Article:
Governor Mark Gordon has announced that the State of Wyoming, Board of Land Commissioners has closed on a land exchange necessary to complete the Pilot Hill Project in Albany County, concluding a more than 2-year process.
The land exchange is expected to benefit the State’s trust beneficiaries by increasing immediate annual revenues as well as offering improved appreciation of land values. The exchange also provides public recreational access to more than 4,000 acres of undeveloped open space east of Laramie and is anticipated to deliver economic benefits to the State of Wyoming in the form of enhanced tourism opportunities.
“The culmination of this effort is a win for all Wyoming residents,” Governor Gordon said. “The State will see increased leasing revenues, and access to this land will enhance our recreation economy by attracting additional visitors and improving the quality of life for citizens.”
To complete the process, the State Board of Land Commissioners approved a land exchange of 11,668 acres of isolated state trust land in Albany and Laramie counties for 4,343 acres on the Pilot Hill parcel. The land lies adjacent to land recently acquired by the University of Wyoming and will be managed jointly to provide a seamless experience for recreational users. The project will also further protect the underlying Casper Aquifer, a unique geologic feature that naturally filters rain and snow to provide a primary drinking water source for the majority of Albany County residents.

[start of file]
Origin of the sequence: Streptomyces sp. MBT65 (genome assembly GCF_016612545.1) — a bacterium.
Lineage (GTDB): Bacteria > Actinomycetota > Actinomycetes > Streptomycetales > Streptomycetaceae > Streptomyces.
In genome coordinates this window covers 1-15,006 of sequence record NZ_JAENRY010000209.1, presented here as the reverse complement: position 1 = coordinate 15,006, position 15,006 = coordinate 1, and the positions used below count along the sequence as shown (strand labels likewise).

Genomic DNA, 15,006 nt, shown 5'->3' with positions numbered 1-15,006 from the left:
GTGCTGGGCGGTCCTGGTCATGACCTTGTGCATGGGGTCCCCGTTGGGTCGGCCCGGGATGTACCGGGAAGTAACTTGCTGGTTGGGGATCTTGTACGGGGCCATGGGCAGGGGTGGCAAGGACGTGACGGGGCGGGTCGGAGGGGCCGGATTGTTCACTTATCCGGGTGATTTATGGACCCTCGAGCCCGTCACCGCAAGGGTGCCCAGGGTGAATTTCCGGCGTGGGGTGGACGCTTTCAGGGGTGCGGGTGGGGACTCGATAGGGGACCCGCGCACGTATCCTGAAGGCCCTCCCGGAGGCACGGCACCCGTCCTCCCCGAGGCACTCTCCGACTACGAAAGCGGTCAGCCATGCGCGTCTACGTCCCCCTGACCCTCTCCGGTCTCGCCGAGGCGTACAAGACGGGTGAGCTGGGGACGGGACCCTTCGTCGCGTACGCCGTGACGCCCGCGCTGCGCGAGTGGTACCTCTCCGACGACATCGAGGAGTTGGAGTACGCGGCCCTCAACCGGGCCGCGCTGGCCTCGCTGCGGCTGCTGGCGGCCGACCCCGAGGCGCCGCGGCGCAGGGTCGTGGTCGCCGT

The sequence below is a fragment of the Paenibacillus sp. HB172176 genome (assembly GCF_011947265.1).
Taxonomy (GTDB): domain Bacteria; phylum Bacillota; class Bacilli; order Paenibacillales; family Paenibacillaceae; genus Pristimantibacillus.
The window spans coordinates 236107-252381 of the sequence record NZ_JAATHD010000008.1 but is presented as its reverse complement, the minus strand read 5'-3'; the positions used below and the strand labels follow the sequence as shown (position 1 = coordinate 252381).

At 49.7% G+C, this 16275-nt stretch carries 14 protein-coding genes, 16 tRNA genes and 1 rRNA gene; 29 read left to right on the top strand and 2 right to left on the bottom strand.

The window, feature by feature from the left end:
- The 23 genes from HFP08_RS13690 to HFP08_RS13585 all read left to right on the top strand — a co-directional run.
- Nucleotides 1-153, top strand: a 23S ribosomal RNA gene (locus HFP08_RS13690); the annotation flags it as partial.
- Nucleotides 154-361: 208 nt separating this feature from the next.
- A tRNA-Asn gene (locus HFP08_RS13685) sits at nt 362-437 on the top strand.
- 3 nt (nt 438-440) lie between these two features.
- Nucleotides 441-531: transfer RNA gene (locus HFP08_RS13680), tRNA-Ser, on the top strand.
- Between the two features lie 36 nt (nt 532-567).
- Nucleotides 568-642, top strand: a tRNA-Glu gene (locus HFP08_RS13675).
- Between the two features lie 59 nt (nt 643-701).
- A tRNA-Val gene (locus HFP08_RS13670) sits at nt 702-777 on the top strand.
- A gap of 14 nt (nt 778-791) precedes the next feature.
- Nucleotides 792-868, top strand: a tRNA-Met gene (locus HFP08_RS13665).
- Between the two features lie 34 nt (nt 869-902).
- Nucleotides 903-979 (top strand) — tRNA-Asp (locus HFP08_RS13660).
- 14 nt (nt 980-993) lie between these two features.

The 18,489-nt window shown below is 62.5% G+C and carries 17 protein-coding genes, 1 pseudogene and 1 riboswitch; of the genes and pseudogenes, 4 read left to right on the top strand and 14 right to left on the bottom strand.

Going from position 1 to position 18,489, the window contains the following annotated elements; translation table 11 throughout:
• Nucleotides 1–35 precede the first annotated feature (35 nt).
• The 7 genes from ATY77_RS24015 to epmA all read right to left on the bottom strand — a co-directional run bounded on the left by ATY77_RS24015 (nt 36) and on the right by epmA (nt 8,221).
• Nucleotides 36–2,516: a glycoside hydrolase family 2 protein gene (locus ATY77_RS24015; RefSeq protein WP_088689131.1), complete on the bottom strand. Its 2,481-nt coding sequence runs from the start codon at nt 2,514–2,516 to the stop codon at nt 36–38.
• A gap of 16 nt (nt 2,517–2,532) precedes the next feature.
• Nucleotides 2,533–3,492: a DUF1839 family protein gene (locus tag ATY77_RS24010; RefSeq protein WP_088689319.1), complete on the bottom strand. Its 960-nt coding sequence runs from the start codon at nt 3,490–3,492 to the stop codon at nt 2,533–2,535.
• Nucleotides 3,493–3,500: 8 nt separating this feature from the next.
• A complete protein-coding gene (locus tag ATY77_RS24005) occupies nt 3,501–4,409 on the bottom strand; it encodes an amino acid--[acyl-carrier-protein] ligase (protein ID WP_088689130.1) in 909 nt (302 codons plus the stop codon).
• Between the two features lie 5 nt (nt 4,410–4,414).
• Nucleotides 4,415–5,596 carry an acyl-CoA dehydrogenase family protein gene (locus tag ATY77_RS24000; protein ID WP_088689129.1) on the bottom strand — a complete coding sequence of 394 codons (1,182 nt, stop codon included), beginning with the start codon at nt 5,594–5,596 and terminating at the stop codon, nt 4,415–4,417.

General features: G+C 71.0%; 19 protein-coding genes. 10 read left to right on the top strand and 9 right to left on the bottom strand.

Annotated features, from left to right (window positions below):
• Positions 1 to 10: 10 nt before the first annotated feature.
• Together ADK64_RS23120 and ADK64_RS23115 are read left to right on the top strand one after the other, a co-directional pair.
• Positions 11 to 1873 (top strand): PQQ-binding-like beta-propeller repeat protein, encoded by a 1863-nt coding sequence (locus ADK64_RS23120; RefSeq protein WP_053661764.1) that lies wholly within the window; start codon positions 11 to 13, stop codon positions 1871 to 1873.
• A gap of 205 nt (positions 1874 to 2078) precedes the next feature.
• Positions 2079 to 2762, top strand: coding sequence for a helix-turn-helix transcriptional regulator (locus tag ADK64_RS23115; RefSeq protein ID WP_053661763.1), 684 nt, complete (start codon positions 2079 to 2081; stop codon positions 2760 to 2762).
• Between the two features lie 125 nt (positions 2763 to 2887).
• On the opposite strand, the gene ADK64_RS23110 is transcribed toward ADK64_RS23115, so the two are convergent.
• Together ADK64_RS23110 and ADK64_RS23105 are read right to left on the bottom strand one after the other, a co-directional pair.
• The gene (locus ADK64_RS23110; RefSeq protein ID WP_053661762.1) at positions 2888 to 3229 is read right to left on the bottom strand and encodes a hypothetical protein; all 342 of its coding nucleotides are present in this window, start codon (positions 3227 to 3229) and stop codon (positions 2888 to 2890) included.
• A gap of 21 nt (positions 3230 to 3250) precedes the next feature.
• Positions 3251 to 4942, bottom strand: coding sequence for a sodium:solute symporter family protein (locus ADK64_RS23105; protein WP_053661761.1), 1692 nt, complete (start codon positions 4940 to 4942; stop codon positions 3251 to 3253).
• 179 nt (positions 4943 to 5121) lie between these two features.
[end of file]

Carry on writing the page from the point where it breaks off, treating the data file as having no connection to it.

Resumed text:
“This exchange – and land exchanges of this nature – represent an achievement for the State’s trust beneficiaries,” said Jenifer Scoggin, Director of the Office of State Lands and Investments. “Completion of this exchange highlights the dedication of all involved and will benefit Wyoming citizens in multiple ways for generations.”
Citizens, businesses and other organizations donated more than $1 million toward access and infrastructure development for the Pilot Hill Project. In November, the University of Wyoming formalized its partnership in the project with the purchase of 1,233 acres of the parcel.
The parcel will be leased by Albany County and managed collaboratively under a non-profit organization. Recreational opportunities will include non-motorized trails for hikers, cyclists and equestrians that connect to the Medicine Bow National Forest to the east. A portion of the property will be maintained with a primary focus on conserving critical habitat for elk, mule deer and pronghorn.